Color Shift of Wood

Did you know that the color of your wooden cabinets will shift over time? If unprotected, a raw wooden surface can shift noticeably in a matter of hours. On the other hand, if reasonable precautions are taken this process will be slowed down. Despite any number of "reasonable precautions" (and really anything short of locking your furniture in a perfectly dark room with completely stable temperature and humidity) furniture and cabinetry made from real wood will change naturally over the months and years of their life. Don't worry, it's normal! 


Depending on the species of wood, its finish, and the environmental factors of where it ends up - this process can be subtle or quite rapid. Some woods will lighten and others will darken, some will lose their color and some seem to become more vibrant or rich over time. Each species of wood has a different "settled" color. Wood generally follows the process of moving from its initial color and will work through its unique species' spectrum until it gets closer and closer to its "settled" color. This is usually where the shift will slow down and become somewhat stable. We can make predictions based on observations and trade knowledge, but the reality is that the wood from each tree can vary from one to the next, and there can be a pretty dramatic range of color, grain, and form even within a single tree. So, let's talk about this in some detail.


How & Why Does Wood Change?

When wood is exposed to the elements, its complicated chemical makeup is being altered, primarily through oxidation. Other than direct physical force, the four most commonly destructive forces to wooden furniture over time are LIGHT, HEAT, MOISTURE, and AIR. This is why we finish wood. At Scherr's we use a commercial grade catalyzed conversion acrylic that stays clear and is non-yellowing. A finish will protect wooden surfaces from most forms of humidity and direct exposure to air. Under normal living conditions inside of a house, and even with protected surfaces, moisture and air will still find microscopic pathways into your wood. Which is why commercial grade products, processes, and tools are superior to what is possible with a can of store-bought polyurethane and a brush. The process by which light can affect your wooden cabinets is slowed with a high quality finish, but it can not be stopped by any process that we are aware of. We all know from our science classes in grade school that heat penetrates into all matter regardless of what we do. So the lesson we have to learn is that it is only possible to slow the process of color shift in wood, not stop it. At Scherr's we have learned that after you protect your cabinets with a high quality finish, it's best to sit back and enjoy the developing character of your wooden cabinets as they shift through the spectrum that nature has granted them.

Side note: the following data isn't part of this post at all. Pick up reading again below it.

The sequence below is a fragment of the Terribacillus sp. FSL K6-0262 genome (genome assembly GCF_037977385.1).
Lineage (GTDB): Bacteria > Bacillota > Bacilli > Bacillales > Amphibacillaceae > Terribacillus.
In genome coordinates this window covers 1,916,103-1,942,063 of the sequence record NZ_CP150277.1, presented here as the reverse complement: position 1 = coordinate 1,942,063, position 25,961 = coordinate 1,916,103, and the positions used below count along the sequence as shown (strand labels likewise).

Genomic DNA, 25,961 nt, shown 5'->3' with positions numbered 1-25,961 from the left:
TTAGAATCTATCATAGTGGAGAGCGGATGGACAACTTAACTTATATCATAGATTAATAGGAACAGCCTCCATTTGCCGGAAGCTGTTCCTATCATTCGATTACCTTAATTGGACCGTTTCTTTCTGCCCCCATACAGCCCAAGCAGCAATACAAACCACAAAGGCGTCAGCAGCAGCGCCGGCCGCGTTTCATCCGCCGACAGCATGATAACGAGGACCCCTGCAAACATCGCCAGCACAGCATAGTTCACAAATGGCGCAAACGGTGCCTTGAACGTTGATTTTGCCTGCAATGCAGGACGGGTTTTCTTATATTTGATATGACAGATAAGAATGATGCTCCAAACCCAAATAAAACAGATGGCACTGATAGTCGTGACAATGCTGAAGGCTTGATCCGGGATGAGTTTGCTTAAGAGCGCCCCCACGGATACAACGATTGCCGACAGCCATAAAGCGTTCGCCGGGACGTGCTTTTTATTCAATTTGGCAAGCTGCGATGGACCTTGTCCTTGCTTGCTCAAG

What Can I Do About Color Shift?


In addition to putting a high quality finish on the surface of your cabinets, there are reasonable precautions that a person can take to slow this process down even further:


  • Avoid subjecting wood surfaces to direct sunlight
  • Avoid subjecting wood surfaces to localized/direct heat sources (e.g. Ovens, Heat Lamps, Baseboard Heaters, Etc.)
  • Avoid subjecting wood surfaces to conditions that are either extremely dry or too humid. (This will cause wood to either contract or swell, causing cracks and microscopic gaps to begin opening up in the finish as well as in the joinery. In extreme/very rare cases this can lead to large cracks or even structural failure of the door altogether.)
  • Avoid subjecting wood surfaces to standing water or direct contact with water. Be sure to wipe any wood surfaces (finished or unfinished) dry as soon as possible.
  • If/When it appears that any part of the finish on a cabinet or door/drawer has worn down to the wood, be sure to get it refinished or repaired promptly by a knowledgeable professional (refinishing wood is difficult to do correctly.)
  • Keep wood surfaces away from mold, mildew, and fungi. Any mold, mildew, or fungi found in or around a wooden surface can enter (inoculate) and spread throughout the structure of the wood and alter its strength and appearance dramatically. Mold, mildew, and fungi can occur as a result of long-term exposure to damp conditions (leaks, dripping faucets, pooled water) or even from rotting fruits, vegetables, or any dead or decaying plant/animal matter.